Everyday chemicals could be linked to breast cancer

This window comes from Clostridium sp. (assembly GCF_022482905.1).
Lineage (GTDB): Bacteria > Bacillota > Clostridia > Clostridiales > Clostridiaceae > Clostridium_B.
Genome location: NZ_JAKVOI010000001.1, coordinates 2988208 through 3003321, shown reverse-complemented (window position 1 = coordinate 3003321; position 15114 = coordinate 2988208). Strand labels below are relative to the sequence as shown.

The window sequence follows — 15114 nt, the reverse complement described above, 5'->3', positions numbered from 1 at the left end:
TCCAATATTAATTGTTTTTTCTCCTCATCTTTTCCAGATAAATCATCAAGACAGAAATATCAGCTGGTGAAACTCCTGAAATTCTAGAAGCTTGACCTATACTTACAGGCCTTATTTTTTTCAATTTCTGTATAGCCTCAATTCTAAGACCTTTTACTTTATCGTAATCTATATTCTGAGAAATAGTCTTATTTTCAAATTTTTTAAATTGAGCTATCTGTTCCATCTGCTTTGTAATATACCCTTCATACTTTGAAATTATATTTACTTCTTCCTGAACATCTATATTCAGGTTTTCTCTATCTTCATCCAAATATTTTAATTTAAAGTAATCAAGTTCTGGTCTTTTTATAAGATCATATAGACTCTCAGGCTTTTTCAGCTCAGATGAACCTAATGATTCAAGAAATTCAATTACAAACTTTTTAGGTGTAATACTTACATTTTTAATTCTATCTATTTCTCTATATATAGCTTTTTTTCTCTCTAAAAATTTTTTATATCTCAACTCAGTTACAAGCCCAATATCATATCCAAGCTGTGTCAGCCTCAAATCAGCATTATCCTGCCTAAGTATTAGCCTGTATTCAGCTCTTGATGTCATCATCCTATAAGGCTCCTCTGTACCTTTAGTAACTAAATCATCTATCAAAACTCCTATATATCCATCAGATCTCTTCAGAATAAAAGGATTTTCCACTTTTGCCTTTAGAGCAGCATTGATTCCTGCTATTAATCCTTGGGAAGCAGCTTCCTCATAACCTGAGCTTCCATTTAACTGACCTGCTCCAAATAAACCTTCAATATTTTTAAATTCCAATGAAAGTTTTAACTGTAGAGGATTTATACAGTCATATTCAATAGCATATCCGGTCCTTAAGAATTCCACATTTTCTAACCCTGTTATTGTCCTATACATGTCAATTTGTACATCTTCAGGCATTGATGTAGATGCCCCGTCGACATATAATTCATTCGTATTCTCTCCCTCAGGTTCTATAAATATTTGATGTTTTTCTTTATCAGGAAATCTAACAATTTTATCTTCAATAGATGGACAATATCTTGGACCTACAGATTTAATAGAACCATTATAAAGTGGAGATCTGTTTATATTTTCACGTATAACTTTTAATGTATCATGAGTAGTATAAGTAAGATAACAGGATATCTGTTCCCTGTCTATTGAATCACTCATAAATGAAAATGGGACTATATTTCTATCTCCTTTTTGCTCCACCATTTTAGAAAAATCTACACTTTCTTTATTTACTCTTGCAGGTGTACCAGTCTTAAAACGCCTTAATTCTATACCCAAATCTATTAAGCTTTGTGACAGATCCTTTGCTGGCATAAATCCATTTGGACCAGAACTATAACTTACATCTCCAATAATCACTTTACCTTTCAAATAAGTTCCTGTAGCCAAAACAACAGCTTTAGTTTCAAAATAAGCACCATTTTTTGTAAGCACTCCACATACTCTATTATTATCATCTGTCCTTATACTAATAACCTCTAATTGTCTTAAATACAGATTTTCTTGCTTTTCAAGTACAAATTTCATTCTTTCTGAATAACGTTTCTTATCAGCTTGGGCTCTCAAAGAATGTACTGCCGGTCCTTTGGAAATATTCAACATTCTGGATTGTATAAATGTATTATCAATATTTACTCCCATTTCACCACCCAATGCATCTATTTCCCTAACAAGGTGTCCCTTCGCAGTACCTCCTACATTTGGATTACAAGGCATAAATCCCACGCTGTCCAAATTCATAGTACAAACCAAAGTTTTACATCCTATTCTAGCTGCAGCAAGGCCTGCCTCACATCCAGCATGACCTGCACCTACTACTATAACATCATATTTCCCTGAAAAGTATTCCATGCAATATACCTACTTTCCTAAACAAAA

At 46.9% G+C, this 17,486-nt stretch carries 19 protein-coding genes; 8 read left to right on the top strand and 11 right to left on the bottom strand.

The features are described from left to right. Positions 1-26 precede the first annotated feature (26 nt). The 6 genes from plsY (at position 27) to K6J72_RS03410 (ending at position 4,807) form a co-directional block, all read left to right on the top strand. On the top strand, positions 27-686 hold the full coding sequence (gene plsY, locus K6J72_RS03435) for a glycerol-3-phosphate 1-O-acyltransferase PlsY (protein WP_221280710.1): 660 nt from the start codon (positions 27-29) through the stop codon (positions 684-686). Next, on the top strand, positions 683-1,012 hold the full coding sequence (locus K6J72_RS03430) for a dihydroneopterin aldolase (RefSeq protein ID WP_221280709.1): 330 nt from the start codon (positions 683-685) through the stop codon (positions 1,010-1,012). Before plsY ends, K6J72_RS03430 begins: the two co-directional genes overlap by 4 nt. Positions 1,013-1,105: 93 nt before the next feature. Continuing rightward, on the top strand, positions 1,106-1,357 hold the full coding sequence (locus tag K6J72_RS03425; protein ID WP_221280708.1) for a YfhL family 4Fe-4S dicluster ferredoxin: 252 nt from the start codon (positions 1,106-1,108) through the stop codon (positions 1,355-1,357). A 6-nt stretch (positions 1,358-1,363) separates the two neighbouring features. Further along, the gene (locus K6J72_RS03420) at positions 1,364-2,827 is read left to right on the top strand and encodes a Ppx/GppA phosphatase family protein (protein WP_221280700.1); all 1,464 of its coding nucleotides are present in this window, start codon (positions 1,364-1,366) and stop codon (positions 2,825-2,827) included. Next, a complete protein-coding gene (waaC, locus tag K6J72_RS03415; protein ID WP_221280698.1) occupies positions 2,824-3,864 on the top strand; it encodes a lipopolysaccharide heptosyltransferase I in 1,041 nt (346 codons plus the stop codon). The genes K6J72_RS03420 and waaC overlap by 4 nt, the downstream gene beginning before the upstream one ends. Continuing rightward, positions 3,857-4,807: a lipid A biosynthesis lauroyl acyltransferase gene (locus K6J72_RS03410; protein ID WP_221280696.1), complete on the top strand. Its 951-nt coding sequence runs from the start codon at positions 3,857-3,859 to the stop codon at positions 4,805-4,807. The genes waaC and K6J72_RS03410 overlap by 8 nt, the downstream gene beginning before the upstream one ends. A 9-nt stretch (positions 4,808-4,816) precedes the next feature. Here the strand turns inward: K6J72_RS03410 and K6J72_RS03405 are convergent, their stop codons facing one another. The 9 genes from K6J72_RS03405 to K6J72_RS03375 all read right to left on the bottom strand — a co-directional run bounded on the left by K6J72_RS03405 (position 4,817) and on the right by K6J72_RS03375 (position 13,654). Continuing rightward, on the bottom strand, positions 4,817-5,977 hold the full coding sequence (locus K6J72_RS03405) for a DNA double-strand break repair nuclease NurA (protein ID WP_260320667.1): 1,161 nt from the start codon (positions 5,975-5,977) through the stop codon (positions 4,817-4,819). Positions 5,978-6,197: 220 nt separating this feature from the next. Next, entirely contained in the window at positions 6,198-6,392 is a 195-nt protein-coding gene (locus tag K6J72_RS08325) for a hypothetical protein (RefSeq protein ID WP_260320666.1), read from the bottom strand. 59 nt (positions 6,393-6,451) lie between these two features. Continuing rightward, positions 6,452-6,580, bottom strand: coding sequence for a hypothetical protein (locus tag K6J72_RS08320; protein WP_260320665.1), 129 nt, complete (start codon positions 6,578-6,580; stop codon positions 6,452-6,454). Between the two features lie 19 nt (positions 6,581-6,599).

A new study has identified more than a dozen chemicals that women should avoid, in order to reduce the risk of developing breast cancer. An estimated 12.4 % of women born in the U.S. today will develop breast cancer at some point during their lives. Past research has indicated that exposure to some chemicals may increase the risk, and now a new study is shedding even more light on that. Dr. Tonya Martin-dunlap says, "Just some basic household substances have been found to increase breast cancer in rats, and so they want to see if that's the same correlation in women." Researchers looked at rats exposed to different environmental toxins and substances and saw that they developed breast cancer. They say the greatest sources of cancer carcinogens were found to be gasoline and chemicals created by combustion. Other sources included chemicals found in flame retardants, stain-resistant textiles, and drinking water disinfection by-products. Dr. Matin-DuMartinsays "gasoline exposure...any sort of combustibles... Gasoline, propane.. Grilling your food. We've all heard about increased risk of colon cancer when you grill your food... Dry cleaning agents... The stain repellant you would put on your carpets." Doctors are now looking at a way to translate this research to women. Until more studies can be done, they say there are some things you can do to reduce your risk. Limit exposure to fumes from gasoline and exhaust from diesel and other fuel combustion. Use electric, instead of gas-powered lawn mowers, use a ventilation fan when cooking, avoid stain-resistant rugs, fabrics and furniture... and use a solid carbon block drinking water filter. Dr. Martin-Dunlap adds, "The suggestion right now is to minimize your exposure to these as much as possible.. If you just pay attention to your environmental exposures."